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    We have told you to get a new hose to suit the machine, provided it is fitted correctly there should be no chance of a leak. You must first unplug the machine and then take the access panel off to see where the hose enters the machine. You will find the other end on the hose has a moulded rubber socket so it attaches securely to the pump, which is then secured with a hose clip. Bite the bullet and replace the hose.

    Trying to join cut corrugated plastic hose is probably not going to end well, especially as it seems you've cut it below the drum level, so it's going to be full of water most of the time....
     
  8. DIYalot

    DIYalot

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    I have no problem in replacing the hose. You will see that some first responders thought (it seemed to me at least) I'd cut off the hose at the end nearest the drain, not at the washing machine end, where I did cut it. That potentially made the advice a bit suspect. Anyway, the position of the cut is well above the drum sump point. It's actually almost level with the top of the washer. However, I take the advice that at the very least I should replace the hose with a replacement or (perhaps less problematical) get a new washer.
     
    Last edited: 30 Mar 2020
  9. Madrab

    Madrab

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    If your game enough to take the back off the machine then it's an easy fix, just get the hose for your machine and it'll be done in no time, should come with any clips (usually a double wire hose clip)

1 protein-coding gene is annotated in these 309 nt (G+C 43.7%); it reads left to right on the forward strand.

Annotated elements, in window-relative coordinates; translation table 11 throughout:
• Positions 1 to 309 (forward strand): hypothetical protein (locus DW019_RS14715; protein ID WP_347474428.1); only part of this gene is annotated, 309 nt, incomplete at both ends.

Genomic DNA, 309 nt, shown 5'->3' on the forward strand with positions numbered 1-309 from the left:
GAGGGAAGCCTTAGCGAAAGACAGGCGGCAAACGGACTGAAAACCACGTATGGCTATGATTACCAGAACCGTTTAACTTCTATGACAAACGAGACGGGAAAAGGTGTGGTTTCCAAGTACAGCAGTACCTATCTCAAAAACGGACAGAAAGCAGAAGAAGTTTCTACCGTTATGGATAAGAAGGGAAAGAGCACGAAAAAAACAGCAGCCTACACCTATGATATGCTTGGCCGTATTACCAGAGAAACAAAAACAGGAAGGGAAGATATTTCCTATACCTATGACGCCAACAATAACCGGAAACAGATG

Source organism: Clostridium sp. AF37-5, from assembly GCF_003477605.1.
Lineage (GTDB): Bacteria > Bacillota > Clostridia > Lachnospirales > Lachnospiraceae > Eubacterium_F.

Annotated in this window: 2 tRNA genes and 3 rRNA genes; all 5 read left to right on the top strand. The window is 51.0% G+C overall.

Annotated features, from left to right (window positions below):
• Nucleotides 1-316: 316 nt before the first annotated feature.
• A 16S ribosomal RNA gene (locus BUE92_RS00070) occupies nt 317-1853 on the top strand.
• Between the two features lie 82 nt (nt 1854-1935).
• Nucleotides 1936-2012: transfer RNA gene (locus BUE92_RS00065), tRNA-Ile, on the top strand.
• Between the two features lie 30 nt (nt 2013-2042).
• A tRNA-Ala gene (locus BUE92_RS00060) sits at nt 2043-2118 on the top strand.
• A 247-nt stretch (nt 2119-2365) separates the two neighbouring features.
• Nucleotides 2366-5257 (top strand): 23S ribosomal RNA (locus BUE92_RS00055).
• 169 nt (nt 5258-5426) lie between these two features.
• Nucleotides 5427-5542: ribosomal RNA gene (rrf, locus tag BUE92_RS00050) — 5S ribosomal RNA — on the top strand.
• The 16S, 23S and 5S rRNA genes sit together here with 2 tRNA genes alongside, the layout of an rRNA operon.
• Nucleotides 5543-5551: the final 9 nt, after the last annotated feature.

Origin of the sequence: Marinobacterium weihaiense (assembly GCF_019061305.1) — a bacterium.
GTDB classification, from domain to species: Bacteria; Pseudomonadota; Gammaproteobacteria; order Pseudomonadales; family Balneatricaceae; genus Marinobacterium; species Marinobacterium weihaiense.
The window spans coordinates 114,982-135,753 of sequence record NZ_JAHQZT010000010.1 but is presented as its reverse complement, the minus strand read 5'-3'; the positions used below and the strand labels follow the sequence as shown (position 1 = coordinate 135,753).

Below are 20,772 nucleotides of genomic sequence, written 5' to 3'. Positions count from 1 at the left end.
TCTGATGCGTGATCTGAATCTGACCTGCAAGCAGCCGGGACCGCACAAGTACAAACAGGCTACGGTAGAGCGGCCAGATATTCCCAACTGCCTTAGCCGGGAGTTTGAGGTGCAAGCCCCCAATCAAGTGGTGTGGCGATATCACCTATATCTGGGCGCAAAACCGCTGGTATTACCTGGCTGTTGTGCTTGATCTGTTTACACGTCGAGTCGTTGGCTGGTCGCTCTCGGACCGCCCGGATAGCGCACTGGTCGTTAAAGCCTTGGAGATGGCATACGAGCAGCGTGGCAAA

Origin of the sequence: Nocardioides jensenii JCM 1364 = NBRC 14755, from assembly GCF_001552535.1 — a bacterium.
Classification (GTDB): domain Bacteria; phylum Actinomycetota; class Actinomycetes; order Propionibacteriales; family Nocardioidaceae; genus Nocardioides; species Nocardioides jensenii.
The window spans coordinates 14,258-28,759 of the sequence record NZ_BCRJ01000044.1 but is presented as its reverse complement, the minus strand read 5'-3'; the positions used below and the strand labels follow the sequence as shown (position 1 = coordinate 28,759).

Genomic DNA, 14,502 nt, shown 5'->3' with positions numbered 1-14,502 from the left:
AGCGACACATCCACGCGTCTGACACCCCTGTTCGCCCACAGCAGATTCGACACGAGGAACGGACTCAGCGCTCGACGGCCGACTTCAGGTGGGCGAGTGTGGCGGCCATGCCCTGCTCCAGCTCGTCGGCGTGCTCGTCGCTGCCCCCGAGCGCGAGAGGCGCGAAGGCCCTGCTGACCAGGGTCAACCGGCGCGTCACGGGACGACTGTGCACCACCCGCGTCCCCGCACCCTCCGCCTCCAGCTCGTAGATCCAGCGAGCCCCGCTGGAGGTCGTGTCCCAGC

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    HERTS P&D

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    Post a picture of the pipe that you have cut.

    Andy
     
  12. DIYalot

    DIYalot

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    My washer is Bosch WFL2063GB/12. It's 22 years old. Fixed it twice. I now have a feeling that the local council will put me through hoops if I myself replace the hose (that's assuming I can get one). So, I think it likely it's less hassle to just buy another washer. But, I attach a picture of what I've got. The picture shows the part of the hose that was left in the washer before I managed to extract it. Not sure how easy it would be to replace a new hose - my luck, possibly a nightmare. :) Wonder if a washing m/c repair person replacing the hose would satisfy the council. Or get washer from ebay for next to nothin'. :) Probably my best option when I think about it.
     

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    Last edited: 30 Mar 2020
  13. Hugh Jaleak

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  14. DIYalot

    DIYalot

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  15. DIYalot

    DIYalot

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    If I buy a new hose & I have a washing machine guy fit it, how much should the charge be for fitting, do you think? (Although I guess it's not likely fixing would be economical having a washer guy fit the part).
     
    Last edited: 31 Mar 2020
  16. HERTS P&D

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  17. DIYalot

    DIYalot

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    OK, so if a washer guy fitted it (just to satisfy the landlord/council) and charged £15, my total costs would be £15+ £26.48 = £41.48